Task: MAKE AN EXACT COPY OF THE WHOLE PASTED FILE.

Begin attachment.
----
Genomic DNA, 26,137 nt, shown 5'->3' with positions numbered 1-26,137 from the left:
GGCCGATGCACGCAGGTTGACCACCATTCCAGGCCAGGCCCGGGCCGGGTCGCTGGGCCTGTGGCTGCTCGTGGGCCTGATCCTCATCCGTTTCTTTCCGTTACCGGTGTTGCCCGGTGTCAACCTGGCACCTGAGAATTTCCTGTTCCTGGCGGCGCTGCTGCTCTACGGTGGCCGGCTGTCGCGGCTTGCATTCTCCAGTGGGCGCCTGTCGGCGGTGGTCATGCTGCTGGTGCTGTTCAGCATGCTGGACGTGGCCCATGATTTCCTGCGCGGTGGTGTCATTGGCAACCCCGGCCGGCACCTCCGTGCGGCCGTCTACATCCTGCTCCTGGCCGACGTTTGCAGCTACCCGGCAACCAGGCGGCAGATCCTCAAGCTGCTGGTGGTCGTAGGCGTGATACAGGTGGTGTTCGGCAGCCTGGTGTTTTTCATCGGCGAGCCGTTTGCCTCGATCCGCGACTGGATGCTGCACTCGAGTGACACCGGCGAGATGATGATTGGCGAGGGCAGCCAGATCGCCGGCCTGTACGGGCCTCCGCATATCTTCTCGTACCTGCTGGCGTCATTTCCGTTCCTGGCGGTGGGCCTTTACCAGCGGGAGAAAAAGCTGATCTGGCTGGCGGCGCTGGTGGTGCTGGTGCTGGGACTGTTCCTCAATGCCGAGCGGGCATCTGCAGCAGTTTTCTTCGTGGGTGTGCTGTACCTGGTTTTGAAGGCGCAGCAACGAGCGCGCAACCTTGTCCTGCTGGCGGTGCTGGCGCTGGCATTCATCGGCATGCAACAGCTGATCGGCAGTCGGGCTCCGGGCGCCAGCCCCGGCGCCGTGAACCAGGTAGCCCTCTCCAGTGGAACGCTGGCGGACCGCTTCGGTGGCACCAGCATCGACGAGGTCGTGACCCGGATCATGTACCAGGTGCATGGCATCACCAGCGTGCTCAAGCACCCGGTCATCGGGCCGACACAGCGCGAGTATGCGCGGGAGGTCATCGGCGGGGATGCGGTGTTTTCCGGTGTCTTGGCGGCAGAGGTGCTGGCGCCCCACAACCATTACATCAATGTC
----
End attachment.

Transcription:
Genomic DNA, 26,137 nt, shown 5'->3' with positions numbered 1-26,137 from the left:
GGCCGATGCACGCAGGTTGACCACCATTCCAGGCCAGGCCCGGGCCGGGTCGCTGGGCCTGTGGCTGCTCGTGGGCCTGATCCTCATCCGTTTCTTTCCGTTACCGGTGTTGCCCGGTGTCAACCTGGCACCTGAGAATTTCCTGTTCCTGGCGGCGCTGCTGCTCTACGGTGGCCGGCTGTCGCGGCTTGCATTCTCCAGTGGGCGCCTGTCGGCGGTGGTCATGCTGCTGGTGCTGTTCAGCATGCTGGACGTGGCCCATGATTTCCTGCGCGGTGGTGTCATTGGCAACCCCGGCCGGCACCTCCGTGCGGCCGTCTACATCCTGCTCCTGGCCGACGTTTGCAGCTACCCGGCAACCAGGCGGCAGATCCTCAAGCTGCTGGTGGTCGTAGGCGTGATACAGGTGGTGTTCGGCAGCCTGGTGTTTTTCATCGGCGAGCCGTTTGCCTCGATCCGCGACTGGATGCTGCACTCGAGTGACACCGGCGAGATGATGATTGGCGAGGGCAGCCAGATCGCCGGCCTGTACGGGCCTCCGCATATCTTCTCGTACCTGCTGGCGTCATTTCCGTTCCTGGCGGTGGGCCTTTACCAGCGGGAGAAAAAGCTGATCTGGCTGGCGGCGCTGGTGGTGCTGGTGCTGGGACTGTTCCTCAATGCCGAGCGGGCATCTGCAGCAGTTTTCTTCGTGGGTGTGCTGTACCTGGTTTTGAAGGCGCAGCAACGAGCGCGCAACCTTGTCCTGCTGGCGGTGCTGGCGCTGGCATTCATCGGCATGCAACAGCTGATCGGCAGTCGGGCTCCGGGCGCCAGCCCCGGCGCCGTGAACCAGGTAGCCCTCTCCAGTGGAACGCTGGCGGACCGCTTCGGTGGCACCAGCATCGACGAGGTCGTGACCCGGATCATGTACCAGGTGCATGGCATCACCAGCGTGCTCAAGCACCCGGTCATCGGGCCGACACAGCGCGAGTATGCGCGGGAGGTCATCGGCGGGGATGCGGTGTTTTCCGGTGTCTTGGCGGCAGAGGTGCTGGCGCCCCACAACCATTACATCAATGTC